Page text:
Agreement reached in wrongful death lawsuit
ABERDEEN, S.D. - An out-of-court settlement has been reached in a civil lawsuit over the death of Robert Many Horses, 22, an American Indian found dead in a garbage can in Mobridge in June 1999.
Many Horses' foster mother, Lila Martel of Mobridge, was named court-appointed representative of his estate and filed the suit against three people: Layne Gisi and Jody Larson of Mobridge and Joy Hahne of Trail City. Gisi and Larson were 19 years old when Many Horses died. Hahne was 17.
Martel's attorney, Charles Abourezk of Rapid City, said the family planned to ask for $1 million when the case went to trial in May.
Abourezk said all parties had agreed to keep terms of the settlement confidential. He said the settlement states that the three defendants must meet "face to face" with Martel.
"My client was pleased with the outcome of the case," Abourezk said. Martel "feels that the value of Robert's life was recognized by the terms of the settlement, which was the most important thing to her in the case," the attorney said.
In 1999, a circuit court judge dismissed criminal charges against Gisi, Larson and Hahne in connection with Many Horses' death, citing insufficient evidence. An autopsy concluded Many Horses died of alcohol poisoning.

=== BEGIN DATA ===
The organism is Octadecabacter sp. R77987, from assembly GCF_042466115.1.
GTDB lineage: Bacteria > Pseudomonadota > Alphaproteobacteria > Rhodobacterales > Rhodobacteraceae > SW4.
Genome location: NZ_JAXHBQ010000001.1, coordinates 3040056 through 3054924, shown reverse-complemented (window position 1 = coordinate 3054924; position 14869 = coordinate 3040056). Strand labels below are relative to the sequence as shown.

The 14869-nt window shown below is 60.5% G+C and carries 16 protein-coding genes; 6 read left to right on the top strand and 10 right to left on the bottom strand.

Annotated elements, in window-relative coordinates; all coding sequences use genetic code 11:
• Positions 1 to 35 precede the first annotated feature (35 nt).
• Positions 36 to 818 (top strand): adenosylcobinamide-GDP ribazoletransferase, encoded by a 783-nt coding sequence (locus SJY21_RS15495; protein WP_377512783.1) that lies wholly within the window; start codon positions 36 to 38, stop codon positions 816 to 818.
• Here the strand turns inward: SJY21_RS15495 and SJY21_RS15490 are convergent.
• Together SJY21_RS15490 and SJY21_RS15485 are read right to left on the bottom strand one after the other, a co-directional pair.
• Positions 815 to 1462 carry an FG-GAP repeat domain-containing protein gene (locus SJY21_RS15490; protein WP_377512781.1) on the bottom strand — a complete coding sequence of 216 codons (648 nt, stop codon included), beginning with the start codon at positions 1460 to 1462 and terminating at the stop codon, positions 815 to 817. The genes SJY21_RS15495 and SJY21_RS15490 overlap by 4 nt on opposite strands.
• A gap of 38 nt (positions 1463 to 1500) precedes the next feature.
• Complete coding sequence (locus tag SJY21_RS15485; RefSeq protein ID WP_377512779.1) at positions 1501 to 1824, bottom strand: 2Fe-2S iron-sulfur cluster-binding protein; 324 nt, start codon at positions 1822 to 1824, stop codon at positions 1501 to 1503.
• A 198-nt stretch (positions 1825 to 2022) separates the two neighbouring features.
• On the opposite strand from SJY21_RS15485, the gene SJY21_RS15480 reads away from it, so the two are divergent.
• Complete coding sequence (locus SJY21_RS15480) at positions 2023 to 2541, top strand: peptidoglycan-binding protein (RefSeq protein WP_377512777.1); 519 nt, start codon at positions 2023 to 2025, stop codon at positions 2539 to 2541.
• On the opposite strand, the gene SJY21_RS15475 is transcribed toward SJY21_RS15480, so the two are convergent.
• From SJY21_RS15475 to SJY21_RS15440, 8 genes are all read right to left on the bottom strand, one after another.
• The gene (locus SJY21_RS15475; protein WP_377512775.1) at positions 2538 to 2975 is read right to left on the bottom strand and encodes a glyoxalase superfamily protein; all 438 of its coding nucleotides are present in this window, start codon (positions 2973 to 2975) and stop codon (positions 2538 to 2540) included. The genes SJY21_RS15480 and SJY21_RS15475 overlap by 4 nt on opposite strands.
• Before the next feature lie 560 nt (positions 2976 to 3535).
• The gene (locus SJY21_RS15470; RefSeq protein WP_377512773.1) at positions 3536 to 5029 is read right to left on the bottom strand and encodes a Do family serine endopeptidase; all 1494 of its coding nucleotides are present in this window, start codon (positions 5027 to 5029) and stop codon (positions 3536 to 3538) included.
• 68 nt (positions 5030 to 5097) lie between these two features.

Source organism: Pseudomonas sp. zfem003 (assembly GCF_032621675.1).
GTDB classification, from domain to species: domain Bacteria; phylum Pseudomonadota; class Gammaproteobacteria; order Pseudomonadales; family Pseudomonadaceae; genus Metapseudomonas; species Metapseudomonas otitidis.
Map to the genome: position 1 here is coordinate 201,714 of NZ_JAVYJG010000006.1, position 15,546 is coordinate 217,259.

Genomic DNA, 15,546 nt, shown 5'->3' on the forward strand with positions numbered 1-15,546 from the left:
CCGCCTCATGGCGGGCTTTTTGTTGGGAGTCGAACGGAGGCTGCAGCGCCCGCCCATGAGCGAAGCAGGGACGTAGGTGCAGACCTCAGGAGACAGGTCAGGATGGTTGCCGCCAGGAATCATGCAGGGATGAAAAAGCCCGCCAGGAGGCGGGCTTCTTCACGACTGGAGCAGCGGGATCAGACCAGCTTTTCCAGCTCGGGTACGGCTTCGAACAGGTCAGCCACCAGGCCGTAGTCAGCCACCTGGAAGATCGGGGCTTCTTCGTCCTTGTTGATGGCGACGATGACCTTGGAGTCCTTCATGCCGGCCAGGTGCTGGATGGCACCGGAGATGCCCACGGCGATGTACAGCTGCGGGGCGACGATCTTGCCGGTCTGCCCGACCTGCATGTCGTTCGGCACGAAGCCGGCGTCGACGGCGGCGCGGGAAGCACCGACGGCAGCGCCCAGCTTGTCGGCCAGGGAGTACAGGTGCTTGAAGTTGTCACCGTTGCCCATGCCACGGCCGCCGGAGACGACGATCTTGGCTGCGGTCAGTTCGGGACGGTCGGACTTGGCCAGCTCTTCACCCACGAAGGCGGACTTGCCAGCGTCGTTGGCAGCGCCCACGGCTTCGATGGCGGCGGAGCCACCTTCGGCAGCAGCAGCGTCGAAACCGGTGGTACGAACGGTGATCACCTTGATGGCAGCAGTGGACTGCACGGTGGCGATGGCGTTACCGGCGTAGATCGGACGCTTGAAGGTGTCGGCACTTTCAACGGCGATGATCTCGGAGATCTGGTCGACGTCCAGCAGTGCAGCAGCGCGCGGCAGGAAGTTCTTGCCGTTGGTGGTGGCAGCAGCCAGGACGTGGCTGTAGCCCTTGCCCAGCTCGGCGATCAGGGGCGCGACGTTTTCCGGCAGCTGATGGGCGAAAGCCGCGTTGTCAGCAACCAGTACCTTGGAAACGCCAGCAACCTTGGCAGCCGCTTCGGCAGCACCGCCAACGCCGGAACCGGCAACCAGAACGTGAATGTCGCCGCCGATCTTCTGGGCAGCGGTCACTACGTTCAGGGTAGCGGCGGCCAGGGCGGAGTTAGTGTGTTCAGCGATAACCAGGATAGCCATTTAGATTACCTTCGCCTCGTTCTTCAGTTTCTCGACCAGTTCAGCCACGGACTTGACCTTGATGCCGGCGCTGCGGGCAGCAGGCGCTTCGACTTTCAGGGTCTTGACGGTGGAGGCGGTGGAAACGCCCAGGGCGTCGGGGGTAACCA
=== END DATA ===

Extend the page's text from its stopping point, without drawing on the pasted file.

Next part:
Many Horses' death touched off accusations of racial inequity in the state's justice system. The three defendants and one more person never faced criminal charges for the incident. Many Horse's body was discovered the morning after a night of drinking. He was found upside down in an alley garbage can in Mobridge. Many Horses was a physically challenge person who suffered from fetal alcohol syndrome.
The American Indian population in the state expressed emotions ranging from bewilderment to rage over the fact than none of the four involved were charged in the case.
The FBI and local investigators nor state DCI investigators found enough evidence to satisfy the judge to conduct a trial.
State's Attorney Dan Todd of Walworth County, where the crime was committed said that a few misdemeanors could be proven and then said the state had taken its best shot at prosecuting the case.
(Staff and Associated Press reports.)
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